Glacial-interglacial oceanic changes in the central Pacific sector of the Southern Ocean during the past 500 ka

Ralf.Tiedemann [ at ]


Earth’s climate has undergone repeated, dramatic changes between glacial and interglacial states troughout the past 500 ka years with dominant 100 ka cycles. Global mean temperatures during glacials were significantly lower than during interglacials, rising and falling in close correspondence with atmospheric CO2 concentrations. To understand underlying climate mechanisms that operated throughout the past is an important topic of climate research, particularly as this provides information to better constrain predictions of future climate change. In this regard, changes in the Southern Ocean, both in physical ocean circulation and biological productivity, are commonly thought to have played a critical role in regulating the ocean-atmosphere CO2 balance. However, paleoceanographic data from this oceanic region is sparse, thus rendering much of the understanding of the underlying processes incomplete, particularly for the central parts of the Pacific sector of the Southern Ocean. This thesis reconstructs interglacial-glacial scale oceanographic changes in the high latitude (~55°S) central Pacific sector of the Southern Ocean with the aim to further improve the current understanding of climate dynamics. For this purpose, a number of proxy data were generated from marine sediment cores that were collected during R/V Polarstern cruise ANT-XXVI/2. The main outcome of this study is compiled in three manuscripts (Capture 4, 5 and 6) as follows: 1) Based on benthic foraminiferal δ13C data, past Circumpolar Deep Water δ13C compositional changes were reconstructed in the Southern Ocean Pacific sector, which displayed high glacialinterglacial amplitude fluctuations over the last 500 ka. When compared to reconstructions from the Atlantic sector, the results imply that a common Circumpolar Deep Water δ13C composition was maintained throughout the last four glacial-interglacial cycles, thus evolving parallel in both basins. This finding modifies the current LGM picture on the deep water exchange between Atlantic and Pacific sector. In turn, new implications arise regarding the interpretation of past Antarctic Bottom Water lateral distribution and formation in the Atlantic Sector, and on past CO2 storage in the deep Atlantic interior. 2) Based on planktonic foraminiferal Mg/Ca and δ18O, the surface water temperature and δ18O evolution was reconstructed for the central Pacific sector over the past 500 ka. Sea surface temperatures in this open marine, high latitude (~55°S) setting closely co-evolved with Antarctic air temperatures, whereas the glacial-interglacial changes were characterized by moderate amplitudes. By contrast, the ice volume-corrected water δ18O displayed no clear glacial-interglacial modulation. Overall, the results fit well into the current picture for the South Pacific, which supposes that surface oceanic changes in the eastern and western marginal areas were amplified by changes in South Pacific gyre circulation over glacial-interglacial cycles, thus underpinning a link of the gyre’s boundary current circulation with Earth’ s climate change.3) Using downcore carbonate contents in combination with planktonic foraminiferal δ13C, basic characteristics of carbonate sedimentation and surface carbonate productivity are outlined for the central Pacific sector with focus on the Marine Isotope Stage 11 interglacial. The sedimentation between the Subantarctic and Polar Front stands out during Marine Isotope Stage 11, when compared to other interglacials, by massive coccolith deposition as already documented for the Atlantic sector of the Southern Ocean. Contemporary changes in surface water δ13C of approximately 1 ‰ occurred, pointing toward a turnover to a coccolithophorid dominated phytoplankton productivity, assumedly on cost of silica consuming diatoms. The beginning and end of this Marine Isotope Stage 11 changes can be within a few thousand years precisely determined in the central Pacific sector. Under presumption that the dominance of coccolithophorides has resulted in an excess of silica in central Pacific Sector surface waters, inferences were drawn on the validly of the Silica Leakage Hypotheses from an interglacial perspective – a hypotheses which links glacial diatom morphology and/or community structure changes in the Southern Ocean, which conceivably have caused a higher equatorward export of silica via Subantarctic Mode Water, to a potential strengthening of the ‘biological pump’ in the equator upwelling systems and which may constitute an important mechanism contributing to the recurring atmospheric CO2 drawdown over glacial-interglacial cycles.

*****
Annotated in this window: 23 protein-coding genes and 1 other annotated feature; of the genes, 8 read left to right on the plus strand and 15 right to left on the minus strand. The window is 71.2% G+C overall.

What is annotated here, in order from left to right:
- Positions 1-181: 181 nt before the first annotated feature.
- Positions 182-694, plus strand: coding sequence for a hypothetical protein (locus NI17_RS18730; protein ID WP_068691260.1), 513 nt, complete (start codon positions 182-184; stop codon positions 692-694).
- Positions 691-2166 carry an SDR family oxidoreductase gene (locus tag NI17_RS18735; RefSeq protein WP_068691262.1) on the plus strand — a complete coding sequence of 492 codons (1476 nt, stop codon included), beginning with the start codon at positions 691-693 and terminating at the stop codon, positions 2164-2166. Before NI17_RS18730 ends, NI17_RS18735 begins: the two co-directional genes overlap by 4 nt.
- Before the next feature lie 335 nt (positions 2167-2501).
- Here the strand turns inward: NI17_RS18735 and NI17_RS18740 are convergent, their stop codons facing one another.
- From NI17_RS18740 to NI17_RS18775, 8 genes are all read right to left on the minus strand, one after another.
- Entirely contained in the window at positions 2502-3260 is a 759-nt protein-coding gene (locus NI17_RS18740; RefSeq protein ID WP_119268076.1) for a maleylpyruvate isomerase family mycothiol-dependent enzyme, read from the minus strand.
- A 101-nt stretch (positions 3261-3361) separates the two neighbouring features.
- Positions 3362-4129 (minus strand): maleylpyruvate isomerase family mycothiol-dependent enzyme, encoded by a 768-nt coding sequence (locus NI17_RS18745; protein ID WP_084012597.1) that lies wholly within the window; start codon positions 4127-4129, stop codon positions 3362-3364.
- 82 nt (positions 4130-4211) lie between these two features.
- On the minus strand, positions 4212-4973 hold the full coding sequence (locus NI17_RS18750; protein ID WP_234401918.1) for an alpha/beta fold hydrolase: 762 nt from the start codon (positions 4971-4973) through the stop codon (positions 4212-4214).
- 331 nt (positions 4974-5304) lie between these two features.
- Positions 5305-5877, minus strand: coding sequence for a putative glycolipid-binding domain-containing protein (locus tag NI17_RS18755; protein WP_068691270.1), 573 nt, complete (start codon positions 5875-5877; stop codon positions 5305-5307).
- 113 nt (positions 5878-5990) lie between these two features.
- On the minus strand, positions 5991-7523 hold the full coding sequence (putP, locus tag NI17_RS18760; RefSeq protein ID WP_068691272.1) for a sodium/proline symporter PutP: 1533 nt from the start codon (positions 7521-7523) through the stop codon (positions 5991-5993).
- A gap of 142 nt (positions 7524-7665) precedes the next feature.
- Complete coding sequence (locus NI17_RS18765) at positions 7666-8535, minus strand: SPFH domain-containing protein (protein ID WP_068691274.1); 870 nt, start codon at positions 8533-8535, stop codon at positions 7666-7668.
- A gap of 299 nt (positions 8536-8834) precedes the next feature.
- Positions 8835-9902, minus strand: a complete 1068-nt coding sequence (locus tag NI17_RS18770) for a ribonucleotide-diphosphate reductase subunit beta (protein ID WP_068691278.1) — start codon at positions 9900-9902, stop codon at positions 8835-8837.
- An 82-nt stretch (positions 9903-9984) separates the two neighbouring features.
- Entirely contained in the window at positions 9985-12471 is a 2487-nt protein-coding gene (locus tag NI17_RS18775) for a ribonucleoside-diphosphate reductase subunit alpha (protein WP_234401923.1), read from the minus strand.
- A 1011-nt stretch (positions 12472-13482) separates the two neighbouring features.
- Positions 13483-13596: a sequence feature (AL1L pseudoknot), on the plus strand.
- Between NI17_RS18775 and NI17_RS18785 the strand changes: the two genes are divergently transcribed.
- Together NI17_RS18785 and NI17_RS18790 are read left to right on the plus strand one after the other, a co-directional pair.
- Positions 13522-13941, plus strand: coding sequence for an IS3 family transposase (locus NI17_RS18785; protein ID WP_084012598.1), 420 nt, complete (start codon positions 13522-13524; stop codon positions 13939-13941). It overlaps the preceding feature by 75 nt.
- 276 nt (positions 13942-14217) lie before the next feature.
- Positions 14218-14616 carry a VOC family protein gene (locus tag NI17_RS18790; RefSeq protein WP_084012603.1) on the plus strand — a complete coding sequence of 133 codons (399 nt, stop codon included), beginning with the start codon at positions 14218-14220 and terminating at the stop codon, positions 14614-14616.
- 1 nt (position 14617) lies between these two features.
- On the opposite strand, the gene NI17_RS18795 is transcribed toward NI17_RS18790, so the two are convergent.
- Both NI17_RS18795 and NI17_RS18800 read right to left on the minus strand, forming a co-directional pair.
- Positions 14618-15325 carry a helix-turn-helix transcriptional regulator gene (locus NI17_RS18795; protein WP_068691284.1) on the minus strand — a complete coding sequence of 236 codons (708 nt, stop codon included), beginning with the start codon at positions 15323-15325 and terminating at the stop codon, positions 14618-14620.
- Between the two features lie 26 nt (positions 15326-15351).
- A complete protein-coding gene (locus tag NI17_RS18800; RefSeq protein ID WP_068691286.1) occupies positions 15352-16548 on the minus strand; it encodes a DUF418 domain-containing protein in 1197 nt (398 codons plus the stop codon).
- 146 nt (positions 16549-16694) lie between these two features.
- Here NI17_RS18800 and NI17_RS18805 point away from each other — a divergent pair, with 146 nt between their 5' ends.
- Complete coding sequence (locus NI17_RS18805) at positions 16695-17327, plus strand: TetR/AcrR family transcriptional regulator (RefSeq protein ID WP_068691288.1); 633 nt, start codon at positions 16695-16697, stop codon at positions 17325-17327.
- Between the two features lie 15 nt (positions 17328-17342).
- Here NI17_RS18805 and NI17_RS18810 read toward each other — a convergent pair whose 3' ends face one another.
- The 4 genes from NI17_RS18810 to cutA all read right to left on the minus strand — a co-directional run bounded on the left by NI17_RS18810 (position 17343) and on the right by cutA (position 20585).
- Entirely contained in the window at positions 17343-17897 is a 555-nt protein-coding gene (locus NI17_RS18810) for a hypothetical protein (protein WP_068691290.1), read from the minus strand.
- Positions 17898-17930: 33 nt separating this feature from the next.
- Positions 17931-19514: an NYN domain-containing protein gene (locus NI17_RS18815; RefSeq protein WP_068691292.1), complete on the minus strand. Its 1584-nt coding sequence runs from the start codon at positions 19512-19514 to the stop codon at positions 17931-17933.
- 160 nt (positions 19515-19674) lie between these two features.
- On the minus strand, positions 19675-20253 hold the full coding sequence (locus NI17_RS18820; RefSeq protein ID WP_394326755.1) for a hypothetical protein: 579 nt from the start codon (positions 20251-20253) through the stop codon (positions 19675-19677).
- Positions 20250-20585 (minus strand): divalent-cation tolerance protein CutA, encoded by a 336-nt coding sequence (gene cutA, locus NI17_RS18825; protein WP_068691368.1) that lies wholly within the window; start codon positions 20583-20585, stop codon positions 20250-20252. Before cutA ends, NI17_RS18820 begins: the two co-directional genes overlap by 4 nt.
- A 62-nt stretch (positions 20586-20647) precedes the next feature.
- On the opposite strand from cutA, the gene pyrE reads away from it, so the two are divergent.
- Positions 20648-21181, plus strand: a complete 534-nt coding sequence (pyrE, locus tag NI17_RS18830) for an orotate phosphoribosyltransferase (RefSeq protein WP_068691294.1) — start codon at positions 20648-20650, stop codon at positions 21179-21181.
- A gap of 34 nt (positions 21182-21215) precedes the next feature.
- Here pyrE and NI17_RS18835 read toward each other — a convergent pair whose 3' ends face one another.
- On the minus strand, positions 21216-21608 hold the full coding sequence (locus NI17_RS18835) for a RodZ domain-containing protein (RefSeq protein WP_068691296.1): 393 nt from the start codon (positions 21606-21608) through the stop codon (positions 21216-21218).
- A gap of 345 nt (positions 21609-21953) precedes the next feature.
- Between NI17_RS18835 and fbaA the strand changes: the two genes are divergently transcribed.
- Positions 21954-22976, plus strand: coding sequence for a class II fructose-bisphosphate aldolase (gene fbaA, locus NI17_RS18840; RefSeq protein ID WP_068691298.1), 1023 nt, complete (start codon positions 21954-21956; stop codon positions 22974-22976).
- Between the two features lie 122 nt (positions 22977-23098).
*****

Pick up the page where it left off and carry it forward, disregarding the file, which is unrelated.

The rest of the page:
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Ullermann, J. (2015): Glacial-interglacial oceanic changes in the central Pacific sector of the Southern Ocean during the past 500 ka , PhD thesis, Universität Bremen, Fachbereich 5, Geowissenschaften.


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